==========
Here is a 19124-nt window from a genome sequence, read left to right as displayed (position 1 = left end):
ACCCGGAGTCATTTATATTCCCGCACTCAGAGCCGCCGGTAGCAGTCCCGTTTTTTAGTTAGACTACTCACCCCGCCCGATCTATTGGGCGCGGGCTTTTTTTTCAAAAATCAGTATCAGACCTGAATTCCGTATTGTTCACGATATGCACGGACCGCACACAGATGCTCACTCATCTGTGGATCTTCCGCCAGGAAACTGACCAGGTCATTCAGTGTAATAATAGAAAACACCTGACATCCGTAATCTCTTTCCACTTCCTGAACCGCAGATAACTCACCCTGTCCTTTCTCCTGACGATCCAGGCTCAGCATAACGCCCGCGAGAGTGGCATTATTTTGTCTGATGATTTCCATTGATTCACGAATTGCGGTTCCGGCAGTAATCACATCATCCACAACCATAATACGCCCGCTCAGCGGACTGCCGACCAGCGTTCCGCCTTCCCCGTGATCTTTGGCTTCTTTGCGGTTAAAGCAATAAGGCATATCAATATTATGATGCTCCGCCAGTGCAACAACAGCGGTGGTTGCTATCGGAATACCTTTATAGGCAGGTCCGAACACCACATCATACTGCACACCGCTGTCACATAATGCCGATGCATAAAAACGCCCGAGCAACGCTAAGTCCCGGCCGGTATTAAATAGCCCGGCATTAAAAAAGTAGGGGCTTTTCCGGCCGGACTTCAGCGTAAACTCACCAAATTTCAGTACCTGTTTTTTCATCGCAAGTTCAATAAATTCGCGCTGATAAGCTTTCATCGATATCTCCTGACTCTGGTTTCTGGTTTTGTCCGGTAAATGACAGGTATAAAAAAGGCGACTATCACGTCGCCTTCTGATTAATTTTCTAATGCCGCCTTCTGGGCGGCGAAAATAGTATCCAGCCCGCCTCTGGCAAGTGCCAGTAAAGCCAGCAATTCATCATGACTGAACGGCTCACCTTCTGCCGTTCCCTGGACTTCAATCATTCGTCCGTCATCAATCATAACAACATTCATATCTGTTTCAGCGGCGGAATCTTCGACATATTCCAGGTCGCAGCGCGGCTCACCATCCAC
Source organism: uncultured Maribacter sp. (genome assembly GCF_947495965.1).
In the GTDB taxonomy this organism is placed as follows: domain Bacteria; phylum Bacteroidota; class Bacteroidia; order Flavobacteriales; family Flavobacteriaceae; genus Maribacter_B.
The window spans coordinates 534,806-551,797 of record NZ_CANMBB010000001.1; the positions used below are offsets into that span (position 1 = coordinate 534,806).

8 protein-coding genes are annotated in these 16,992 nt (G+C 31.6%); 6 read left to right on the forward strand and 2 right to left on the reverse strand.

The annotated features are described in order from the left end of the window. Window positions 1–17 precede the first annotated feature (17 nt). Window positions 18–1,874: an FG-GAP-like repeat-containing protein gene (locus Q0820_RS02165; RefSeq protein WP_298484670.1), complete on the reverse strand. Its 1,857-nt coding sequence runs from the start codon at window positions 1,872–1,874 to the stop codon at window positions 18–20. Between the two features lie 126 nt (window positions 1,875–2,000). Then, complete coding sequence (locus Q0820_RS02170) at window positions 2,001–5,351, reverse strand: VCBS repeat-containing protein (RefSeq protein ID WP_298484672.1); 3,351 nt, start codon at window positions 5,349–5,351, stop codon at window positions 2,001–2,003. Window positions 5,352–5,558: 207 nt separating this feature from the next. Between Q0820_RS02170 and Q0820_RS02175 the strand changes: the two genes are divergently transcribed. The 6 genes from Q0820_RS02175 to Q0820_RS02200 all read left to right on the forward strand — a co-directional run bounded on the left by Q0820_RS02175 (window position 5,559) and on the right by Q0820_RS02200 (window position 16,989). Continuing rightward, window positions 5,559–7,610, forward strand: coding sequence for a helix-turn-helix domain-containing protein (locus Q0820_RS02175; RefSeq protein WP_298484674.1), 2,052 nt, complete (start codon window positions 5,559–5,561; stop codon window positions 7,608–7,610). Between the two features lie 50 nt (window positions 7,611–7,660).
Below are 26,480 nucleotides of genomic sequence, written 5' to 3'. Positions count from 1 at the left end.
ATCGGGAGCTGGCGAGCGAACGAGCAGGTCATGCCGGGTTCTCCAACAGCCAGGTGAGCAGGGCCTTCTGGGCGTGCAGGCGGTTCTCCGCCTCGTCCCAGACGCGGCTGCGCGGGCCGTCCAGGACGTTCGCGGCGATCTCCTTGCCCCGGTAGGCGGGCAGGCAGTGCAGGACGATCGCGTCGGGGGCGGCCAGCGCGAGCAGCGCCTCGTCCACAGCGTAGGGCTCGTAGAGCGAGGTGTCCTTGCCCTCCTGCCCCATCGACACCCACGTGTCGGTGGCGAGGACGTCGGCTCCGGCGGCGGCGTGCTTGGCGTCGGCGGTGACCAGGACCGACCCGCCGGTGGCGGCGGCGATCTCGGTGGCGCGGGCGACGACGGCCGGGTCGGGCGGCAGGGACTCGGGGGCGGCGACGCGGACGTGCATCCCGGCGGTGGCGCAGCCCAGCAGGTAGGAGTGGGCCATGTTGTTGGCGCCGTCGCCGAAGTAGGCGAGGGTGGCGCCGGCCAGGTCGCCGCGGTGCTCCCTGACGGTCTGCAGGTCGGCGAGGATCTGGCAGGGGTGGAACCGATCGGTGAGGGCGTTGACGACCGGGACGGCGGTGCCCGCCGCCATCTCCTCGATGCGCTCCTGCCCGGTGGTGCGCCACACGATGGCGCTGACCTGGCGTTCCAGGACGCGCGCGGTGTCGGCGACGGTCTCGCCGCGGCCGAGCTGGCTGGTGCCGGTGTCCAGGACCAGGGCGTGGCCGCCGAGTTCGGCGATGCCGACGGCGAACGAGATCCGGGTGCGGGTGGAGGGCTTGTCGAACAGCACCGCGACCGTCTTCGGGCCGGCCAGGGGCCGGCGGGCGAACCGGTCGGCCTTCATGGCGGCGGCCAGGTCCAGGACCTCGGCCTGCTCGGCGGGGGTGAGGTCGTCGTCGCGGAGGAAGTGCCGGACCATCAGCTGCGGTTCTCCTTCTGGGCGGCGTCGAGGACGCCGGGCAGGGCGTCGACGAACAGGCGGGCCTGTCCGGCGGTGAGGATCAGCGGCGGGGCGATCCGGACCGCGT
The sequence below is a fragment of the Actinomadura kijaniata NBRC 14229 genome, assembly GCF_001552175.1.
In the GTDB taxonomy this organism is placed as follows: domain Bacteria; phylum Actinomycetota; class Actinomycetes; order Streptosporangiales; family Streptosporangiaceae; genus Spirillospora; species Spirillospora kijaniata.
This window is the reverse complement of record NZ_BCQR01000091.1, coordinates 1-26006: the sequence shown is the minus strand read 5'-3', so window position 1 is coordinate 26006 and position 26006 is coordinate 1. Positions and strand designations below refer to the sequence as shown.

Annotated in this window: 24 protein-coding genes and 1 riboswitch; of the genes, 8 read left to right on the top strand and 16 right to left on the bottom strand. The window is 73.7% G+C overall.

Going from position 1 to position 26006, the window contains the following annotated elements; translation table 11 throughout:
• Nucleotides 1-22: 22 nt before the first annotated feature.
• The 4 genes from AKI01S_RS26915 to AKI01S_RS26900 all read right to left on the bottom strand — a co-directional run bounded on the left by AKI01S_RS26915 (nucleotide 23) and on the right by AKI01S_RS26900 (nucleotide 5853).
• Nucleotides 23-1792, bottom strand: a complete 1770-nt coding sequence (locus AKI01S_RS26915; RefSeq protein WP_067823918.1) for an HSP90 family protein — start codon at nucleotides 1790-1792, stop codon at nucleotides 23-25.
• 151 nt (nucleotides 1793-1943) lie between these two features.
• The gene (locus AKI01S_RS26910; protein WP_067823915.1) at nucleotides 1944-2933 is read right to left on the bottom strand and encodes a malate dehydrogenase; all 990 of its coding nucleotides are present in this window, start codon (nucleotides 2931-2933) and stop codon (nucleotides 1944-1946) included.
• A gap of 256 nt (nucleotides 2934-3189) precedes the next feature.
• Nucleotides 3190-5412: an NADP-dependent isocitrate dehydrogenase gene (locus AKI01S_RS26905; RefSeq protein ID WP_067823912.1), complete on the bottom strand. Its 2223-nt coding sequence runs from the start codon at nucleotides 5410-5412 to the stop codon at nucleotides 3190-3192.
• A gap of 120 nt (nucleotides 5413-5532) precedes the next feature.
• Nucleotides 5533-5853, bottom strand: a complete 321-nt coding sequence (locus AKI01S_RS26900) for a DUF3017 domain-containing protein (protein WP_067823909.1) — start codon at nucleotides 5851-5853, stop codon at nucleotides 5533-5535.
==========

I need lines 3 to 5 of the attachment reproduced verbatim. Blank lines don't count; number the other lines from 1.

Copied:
Source organism: uncultured Maribacter sp. (genome assembly GCF_947495965.1).
In the GTDB taxonomy this organism is placed as follows: domain Bacteria; phylum Bacteroidota; class Bacteroidia; order Flavobacteriales; family Flavobacteriaceae; genus Maribacter_B.
The window spans coordinates 534,806-551,797 of record NZ_CANMBB010000001.1; the positions used below are offsets into that span (position 1 = coordinate 534,806).